Other Bleeding Disorders
Rare clotting factor deficiencies
Rare clotting factor deficiencies are another group of inherited bleeding disorders, caused when the body does not produce enough of a certain clotting factor, or when the factor does not work properly. Less is known about these disorders because they are very uncommon. In fact, many have only been discovered in the last 40 years.
Rare clotting factor deficiencies include:
- Factor I (1) deficiency – often called fibrinogen deficiency
- Factor II (2) deficiency
- Factor V (5) deficiency
- Combined factor V (5) and VIII (8) deficiency
- Factor VII (7) deficiency
- Factor X (10) deficiency
- Factor XI (11) deficiency
- Factor XIII (13) deficiency.
The particular pattern of bleeding symptoms in rare clotting factor deficiencies depends on the type of deficiency. It can also depend on the type of genetic alteration a person has inherited (called a phenotype). In some factor deficiencies, the symptoms can also be mild, moderate or severe depending on the amount of factor in the person’s blood.
Most of these conditions are inherited in what is known as an autosomal recessive pattern (like the inheritance pattern for VWD . This means that the person with the rare factor deficiency has nearly always inherited an altered gene from both parents. Some are found more often in areas of the world or communities where marriage between close relatives is common. In other families, parents may not be aware that they have the gene because they have few or no symptoms and it can be very unexpected when their child is diagnosed.
Exceptions are factor XI (11) deficiency and some types of factor I (1) deficiency, which can be inherited in either an autosomal recessive or autosomal dominant pattern (like the VWD inheritance patterns).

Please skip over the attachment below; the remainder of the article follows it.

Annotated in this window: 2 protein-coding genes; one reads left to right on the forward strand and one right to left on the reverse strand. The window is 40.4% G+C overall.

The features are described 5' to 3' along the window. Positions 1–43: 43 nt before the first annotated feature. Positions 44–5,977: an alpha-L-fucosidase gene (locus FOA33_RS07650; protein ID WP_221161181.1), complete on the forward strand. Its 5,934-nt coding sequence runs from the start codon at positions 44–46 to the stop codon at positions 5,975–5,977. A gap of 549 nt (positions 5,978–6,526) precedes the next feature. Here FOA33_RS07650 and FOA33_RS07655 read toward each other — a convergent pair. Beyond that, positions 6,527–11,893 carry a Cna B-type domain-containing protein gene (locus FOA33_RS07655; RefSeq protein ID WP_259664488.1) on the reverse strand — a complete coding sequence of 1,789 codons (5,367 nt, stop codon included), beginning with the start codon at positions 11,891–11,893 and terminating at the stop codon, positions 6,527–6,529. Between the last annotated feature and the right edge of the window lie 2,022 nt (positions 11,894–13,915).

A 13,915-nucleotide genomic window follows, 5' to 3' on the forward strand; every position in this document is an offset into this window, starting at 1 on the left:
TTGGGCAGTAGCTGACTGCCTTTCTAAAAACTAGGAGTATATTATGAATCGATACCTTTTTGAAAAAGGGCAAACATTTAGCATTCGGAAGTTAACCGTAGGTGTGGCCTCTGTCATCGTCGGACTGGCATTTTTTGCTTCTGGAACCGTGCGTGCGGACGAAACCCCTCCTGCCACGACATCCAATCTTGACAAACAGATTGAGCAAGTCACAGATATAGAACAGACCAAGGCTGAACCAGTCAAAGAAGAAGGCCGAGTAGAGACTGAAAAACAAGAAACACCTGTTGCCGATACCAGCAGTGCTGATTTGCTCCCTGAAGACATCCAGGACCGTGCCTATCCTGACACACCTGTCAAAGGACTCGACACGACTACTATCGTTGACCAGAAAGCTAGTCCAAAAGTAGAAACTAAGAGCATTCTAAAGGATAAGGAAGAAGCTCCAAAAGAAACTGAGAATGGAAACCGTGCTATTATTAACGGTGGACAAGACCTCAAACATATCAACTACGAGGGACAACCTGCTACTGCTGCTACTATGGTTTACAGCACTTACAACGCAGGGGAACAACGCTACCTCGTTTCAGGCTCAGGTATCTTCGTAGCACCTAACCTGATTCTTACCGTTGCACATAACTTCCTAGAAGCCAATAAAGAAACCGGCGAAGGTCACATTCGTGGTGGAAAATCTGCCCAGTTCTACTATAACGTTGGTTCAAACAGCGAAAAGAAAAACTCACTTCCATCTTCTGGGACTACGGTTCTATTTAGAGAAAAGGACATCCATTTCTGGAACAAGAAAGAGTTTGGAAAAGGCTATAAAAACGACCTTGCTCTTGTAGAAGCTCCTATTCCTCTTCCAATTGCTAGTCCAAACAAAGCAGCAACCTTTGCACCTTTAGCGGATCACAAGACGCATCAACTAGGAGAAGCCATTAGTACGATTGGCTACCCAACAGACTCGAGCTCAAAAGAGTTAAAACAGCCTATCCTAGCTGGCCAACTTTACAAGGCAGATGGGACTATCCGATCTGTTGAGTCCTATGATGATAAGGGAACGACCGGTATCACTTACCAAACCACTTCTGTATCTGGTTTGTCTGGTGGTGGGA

Inherited platelet function disorders
Examples of inherited platelet function disorders are:
- Glanzmann's Thrombasthenia
Affects the fibrinogen receptor
- Bernard-Soulier syndrome
Affects the von Willebrand factor (VWF) receptor
In platelet function disorders, the platelet plug does not form properly, leading to a tendency to bleed for longer than normal or bruise easily. Since platelets have many roles in blood clotting, platelet function disorders can cause bleeding that ranges from mild to severe.
Acquired haemophilia and VWD
Nearly all people with haemophilia and von Willebrand disease (VWD) are born with these health conditions. These are called inherited bleeding disorders. However, a person can develop a different kind of haemophilia or VWD throughout life, usually as an adult, although this is very rare. This is known as an acquired bleeding disorder.
Acquired haemophilia can occur when a person’s immune system produces antibodies that mistakenly target their own factor VIII. It is very rare but can sometimes occur in older people and young women who are in the later stages of pregnancy or have recently given birth. The bleeding pattern is different to inherited haemophilia and it is usually curable with treatment.
Acquired von Willebrand disease can also occur but is extremely rare.
Acquired bleeding disorders are not inherited or passed on to children. Men and women are equally likely to be affected by an acquired bleeding disorder.
Finding out more about your disorder
If you have a rare clotting factor deficiency or inherited platelet disorder, ask your Haemophilia Treatment Centre for an information brochure that is specifically about your type of bleeding disorder.
There is also more information about RARE CLOTTING FACTOR DEFICIENCIES and INHERITED PLATELET DISORDERS on these websites if you look under BLEEDING DISORDERS:
Contact details of Haemophilia Treatment Centres in Australia are available on the HFA website
If you’d like to know more about other bleeding disorders download our Female Factors – Other bleeding disorders resource here. This contains more information on:
- Rare clotting factor deficiencies
- Inherited platelet function disorders
- Acquired haemophilia and VWD
For more information on bleeding disorders in young women read our full Female Factors resource here